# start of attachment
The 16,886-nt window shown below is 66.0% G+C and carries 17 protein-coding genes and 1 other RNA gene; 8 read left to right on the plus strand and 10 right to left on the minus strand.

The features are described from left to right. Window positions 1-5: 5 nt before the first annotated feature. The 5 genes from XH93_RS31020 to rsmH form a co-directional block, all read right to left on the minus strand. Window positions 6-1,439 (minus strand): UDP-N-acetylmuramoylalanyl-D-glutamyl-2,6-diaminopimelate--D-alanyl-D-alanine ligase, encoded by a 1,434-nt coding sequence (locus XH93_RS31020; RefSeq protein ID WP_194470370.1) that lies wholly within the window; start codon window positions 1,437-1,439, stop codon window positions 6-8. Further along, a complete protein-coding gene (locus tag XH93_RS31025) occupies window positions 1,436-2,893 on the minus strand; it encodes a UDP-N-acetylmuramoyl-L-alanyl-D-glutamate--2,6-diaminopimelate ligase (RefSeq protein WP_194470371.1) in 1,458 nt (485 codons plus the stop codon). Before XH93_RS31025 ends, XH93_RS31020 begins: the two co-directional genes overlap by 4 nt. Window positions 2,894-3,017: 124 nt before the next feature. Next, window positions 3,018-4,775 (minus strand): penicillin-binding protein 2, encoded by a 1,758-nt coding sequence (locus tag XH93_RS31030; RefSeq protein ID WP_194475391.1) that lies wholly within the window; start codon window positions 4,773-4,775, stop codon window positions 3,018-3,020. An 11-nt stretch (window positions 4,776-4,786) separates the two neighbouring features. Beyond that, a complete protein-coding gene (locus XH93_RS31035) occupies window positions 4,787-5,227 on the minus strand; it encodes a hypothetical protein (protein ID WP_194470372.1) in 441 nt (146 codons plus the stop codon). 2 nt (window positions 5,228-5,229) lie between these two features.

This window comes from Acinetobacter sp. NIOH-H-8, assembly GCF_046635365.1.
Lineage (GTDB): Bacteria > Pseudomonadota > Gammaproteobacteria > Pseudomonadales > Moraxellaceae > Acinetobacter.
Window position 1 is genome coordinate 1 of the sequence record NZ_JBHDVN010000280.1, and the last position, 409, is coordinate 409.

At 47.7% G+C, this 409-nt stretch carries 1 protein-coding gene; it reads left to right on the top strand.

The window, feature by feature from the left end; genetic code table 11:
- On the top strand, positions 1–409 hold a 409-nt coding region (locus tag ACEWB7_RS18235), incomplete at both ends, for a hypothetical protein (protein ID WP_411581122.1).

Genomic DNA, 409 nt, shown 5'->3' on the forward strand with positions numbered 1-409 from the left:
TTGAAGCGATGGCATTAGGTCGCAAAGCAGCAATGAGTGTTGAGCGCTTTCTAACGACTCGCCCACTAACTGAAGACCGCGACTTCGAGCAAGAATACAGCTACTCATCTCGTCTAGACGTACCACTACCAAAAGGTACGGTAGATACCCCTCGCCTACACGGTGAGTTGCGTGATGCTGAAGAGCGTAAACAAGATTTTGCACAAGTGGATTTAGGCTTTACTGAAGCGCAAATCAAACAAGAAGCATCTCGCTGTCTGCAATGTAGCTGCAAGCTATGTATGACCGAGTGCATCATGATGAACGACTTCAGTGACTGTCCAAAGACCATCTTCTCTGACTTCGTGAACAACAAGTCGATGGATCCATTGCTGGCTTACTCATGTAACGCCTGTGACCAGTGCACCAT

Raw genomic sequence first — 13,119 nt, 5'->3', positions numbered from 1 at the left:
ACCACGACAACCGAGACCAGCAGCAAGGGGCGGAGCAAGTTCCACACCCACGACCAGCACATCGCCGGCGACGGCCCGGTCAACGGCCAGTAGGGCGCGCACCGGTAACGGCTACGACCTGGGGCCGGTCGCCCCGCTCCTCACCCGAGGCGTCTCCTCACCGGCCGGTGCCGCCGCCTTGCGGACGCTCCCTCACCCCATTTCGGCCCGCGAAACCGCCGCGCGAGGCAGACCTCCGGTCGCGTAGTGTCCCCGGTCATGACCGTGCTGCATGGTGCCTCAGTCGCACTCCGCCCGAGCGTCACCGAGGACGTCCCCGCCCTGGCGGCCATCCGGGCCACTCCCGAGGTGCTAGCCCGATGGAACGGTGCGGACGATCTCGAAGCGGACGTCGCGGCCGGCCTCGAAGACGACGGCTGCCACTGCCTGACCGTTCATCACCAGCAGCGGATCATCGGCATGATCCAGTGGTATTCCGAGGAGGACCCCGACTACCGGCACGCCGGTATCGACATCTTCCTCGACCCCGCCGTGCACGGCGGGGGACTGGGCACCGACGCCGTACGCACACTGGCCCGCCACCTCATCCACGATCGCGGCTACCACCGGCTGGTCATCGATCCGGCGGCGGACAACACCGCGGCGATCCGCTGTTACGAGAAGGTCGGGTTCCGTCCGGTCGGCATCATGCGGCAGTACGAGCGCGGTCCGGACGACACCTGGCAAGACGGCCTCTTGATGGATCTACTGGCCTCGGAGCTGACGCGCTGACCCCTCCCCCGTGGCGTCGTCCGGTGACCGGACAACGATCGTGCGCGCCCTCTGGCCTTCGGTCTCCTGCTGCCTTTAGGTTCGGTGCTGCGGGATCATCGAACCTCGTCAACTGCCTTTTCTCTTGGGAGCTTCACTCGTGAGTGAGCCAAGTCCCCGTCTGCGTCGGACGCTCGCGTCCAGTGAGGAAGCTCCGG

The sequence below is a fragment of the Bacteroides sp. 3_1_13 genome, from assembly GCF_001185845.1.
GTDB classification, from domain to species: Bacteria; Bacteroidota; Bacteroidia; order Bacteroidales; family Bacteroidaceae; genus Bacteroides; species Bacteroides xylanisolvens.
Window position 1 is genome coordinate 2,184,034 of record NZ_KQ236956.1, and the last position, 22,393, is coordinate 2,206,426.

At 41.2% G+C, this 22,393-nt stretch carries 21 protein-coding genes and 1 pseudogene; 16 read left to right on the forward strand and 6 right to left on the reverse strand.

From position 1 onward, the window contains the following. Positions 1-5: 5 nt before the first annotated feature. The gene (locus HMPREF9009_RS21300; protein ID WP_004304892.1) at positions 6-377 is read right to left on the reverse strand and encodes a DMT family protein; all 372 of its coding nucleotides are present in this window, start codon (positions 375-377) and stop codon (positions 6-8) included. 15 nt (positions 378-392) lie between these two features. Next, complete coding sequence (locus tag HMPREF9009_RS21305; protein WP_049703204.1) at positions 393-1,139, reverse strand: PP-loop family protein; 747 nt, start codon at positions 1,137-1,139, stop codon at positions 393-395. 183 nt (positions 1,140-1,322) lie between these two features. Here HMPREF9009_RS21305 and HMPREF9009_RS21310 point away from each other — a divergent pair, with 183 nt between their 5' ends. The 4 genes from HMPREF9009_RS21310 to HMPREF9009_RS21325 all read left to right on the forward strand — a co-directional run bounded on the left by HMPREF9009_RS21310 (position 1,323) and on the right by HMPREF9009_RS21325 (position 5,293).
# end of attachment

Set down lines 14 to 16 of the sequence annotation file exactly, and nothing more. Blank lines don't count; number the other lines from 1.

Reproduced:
GTDB classification, from domain to species: Bacteria; Bacteroidota; Bacteroidia; order Bacteroidales; family Bacteroidaceae; genus Bacteroides; species Bacteroides xylanisolvens.
Window position 1 is genome coordinate 2,184,034 of record NZ_KQ236956.1, and the last position, 22,393, is coordinate 2,206,426.

At 41.2% G+C, this 22,393-nt stretch carries 21 protein-coding genes and 1 pseudogene; 16 read left to right on the forward strand and 6 right to left on the reverse strand.